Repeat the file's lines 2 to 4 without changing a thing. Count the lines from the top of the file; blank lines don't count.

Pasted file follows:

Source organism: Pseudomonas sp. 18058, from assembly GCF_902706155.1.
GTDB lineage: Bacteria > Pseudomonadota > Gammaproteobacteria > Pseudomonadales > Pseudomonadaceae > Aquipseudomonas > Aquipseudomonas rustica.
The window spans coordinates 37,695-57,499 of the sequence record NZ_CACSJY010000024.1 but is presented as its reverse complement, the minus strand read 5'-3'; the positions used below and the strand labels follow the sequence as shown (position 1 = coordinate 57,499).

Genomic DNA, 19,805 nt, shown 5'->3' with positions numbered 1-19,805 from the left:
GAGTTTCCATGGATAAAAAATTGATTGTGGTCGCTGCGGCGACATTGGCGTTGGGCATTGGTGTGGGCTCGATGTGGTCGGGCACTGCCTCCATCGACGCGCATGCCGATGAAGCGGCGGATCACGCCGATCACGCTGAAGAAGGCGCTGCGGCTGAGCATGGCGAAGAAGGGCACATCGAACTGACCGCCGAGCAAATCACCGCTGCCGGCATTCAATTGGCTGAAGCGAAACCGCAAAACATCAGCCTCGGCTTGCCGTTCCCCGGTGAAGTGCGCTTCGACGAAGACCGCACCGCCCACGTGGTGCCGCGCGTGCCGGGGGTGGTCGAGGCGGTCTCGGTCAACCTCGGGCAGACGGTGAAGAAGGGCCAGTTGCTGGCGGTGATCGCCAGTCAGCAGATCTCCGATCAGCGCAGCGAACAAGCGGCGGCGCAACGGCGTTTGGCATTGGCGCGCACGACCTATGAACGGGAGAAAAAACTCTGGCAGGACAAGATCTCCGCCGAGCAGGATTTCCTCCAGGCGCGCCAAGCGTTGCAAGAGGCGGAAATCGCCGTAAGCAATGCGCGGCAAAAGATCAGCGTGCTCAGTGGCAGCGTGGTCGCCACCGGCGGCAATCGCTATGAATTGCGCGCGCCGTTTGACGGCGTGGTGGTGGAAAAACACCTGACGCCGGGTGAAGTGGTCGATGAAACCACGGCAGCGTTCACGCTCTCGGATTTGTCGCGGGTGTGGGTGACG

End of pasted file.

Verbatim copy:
GTDB lineage: Bacteria > Pseudomonadota > Gammaproteobacteria > Pseudomonadales > Pseudomonadaceae > Aquipseudomonas > Aquipseudomonas rustica.
The window spans coordinates 37,695-57,499 of the sequence record NZ_CACSJY010000024.1 but is presented as its reverse complement, the minus strand read 5'-3'; the positions used below and the strand labels follow the sequence as shown (position 1 = coordinate 57,499).

Genomic DNA, 19,805 nt, shown 5'->3' with positions numbered 1-19,805 from the left: